Northern Ireland

Hospital waiting lists: Ex-health chief says lists could grow

John Compton
Image caption 'There are solutions to waiting lists are described in the document but they require a government and budget to be in place, otherwise they are just aspirational'- John Compton

The former head of the Health and Social Care Board has warned that without an executive in place hospital waiting list figures could grow.

John Compton said there was "no absolute guarantee" of the £31m the system needs to reduce current figures.

The health minister published her strategy to tackle hospital waiting lists on Tuesday.

Michelle O'Neill said she was confident the money would be agreed after the election in March.

The £31m would be used to treat patients who have been waiting more than a year for some appointments.

However, Mr Compton told BBC Radio Ulster's Stephen Nolan Show that while it was "highly probable that £31m will come through the system, there is no guarantee"

He added: "In the normal course of events, governments take the decision about spend of money and then tell the system to spend the money but in a situation where you don't have government there is always a slight degree of ambivalence, as to whether there is the authority to spend."

'Shocked'

At the end of September, 16.3% (39,557) of patients were waiting more than a year for a first consultant-led outpatient appointment.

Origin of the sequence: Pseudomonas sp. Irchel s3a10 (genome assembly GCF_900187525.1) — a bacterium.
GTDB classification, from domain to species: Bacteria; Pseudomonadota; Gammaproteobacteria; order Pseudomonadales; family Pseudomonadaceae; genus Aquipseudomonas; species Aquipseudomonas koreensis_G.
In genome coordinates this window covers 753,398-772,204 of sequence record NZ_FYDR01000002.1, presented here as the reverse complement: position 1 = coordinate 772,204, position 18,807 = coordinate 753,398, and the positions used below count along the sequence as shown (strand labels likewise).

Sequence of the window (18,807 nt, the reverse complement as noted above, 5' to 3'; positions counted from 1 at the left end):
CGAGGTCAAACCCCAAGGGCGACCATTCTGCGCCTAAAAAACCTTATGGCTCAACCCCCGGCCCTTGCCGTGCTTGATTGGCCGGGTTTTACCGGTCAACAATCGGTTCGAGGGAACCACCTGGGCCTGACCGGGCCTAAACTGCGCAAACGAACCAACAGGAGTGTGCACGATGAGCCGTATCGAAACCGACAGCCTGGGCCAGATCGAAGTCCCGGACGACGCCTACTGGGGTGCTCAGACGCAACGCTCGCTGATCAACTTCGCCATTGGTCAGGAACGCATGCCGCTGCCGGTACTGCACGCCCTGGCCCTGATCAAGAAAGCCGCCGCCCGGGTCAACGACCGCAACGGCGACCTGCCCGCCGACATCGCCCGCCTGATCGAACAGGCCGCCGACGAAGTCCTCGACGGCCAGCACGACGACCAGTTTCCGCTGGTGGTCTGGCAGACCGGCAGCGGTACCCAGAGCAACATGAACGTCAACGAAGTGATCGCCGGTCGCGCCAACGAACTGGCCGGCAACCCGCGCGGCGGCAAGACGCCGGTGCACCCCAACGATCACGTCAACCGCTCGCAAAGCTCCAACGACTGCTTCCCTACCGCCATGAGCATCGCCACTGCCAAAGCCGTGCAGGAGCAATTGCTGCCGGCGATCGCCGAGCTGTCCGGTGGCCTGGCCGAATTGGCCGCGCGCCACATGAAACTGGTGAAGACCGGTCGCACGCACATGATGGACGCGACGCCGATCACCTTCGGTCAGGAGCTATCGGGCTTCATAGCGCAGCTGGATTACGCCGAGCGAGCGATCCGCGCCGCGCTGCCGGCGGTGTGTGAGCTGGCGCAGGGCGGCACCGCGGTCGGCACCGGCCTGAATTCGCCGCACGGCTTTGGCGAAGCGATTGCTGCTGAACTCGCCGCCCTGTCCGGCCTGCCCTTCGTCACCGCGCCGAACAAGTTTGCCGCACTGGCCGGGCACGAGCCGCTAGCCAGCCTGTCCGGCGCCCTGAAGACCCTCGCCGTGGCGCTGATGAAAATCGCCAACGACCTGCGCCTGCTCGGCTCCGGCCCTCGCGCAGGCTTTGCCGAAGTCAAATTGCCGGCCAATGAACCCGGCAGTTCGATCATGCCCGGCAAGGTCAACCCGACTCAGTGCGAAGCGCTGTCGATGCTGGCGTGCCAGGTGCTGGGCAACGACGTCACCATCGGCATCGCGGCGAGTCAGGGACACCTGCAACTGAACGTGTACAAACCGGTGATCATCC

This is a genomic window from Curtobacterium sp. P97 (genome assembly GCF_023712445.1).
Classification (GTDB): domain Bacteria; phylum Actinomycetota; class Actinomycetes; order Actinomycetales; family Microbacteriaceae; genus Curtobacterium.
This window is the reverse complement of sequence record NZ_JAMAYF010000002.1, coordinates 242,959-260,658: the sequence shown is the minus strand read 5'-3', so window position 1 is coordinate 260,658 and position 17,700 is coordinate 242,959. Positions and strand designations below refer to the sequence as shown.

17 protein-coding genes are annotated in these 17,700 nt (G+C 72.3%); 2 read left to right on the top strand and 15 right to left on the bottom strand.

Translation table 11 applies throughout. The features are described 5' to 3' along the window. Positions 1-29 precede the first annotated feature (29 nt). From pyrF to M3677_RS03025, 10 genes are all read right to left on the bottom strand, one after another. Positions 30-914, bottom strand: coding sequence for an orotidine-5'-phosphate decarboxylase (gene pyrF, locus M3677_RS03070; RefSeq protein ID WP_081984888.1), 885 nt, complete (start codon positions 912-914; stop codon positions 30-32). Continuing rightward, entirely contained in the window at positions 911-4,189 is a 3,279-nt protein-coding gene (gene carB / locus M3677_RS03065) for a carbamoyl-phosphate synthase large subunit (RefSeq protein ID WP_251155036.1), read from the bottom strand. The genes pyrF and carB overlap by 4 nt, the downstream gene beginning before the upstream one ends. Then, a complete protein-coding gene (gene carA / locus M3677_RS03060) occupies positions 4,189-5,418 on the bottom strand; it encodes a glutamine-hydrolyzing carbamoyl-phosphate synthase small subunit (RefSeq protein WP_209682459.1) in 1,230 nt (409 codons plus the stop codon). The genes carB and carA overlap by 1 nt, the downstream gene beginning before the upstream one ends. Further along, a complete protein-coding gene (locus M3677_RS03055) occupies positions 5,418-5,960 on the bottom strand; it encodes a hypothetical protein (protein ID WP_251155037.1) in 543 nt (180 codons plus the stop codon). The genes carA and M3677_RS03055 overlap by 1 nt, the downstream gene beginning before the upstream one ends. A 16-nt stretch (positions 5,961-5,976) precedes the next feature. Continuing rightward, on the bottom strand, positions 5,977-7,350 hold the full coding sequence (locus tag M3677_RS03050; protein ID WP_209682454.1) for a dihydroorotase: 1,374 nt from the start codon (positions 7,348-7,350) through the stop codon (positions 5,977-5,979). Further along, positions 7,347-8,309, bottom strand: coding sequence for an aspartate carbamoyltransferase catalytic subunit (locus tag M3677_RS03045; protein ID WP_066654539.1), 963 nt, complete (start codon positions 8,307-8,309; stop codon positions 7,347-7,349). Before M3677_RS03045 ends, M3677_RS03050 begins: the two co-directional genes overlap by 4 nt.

"I am genuinely shocked by the figure - the scale is really quite extraordinary," said Mr Compton.

"I would be surprised if that figure doesn't grow -without an executive," he added.

Mr Compton also said the plan, which outlined "aims to reduce the 52-week waiting time", is not an absolute commitment.

"They know it is a moving target and moving number - so it is impossible to give an absolute number. The intention is clearly to do it within a year," he said.

"The paper is only about waiting times, not the whole system. It's one component part if how the system will be reformed.

"The system faces about 6% pressures year on year. About 2% is for inflation, about 2% is for new treatments and 2% prevent is the consequences of having an older population."

"That means Northern Ireland needs around £300m each year to keep continuing to function."

He added: "In the absence of a proper budget the system will struggle. People will wait and there will be a problem with when, where and how people get seen."

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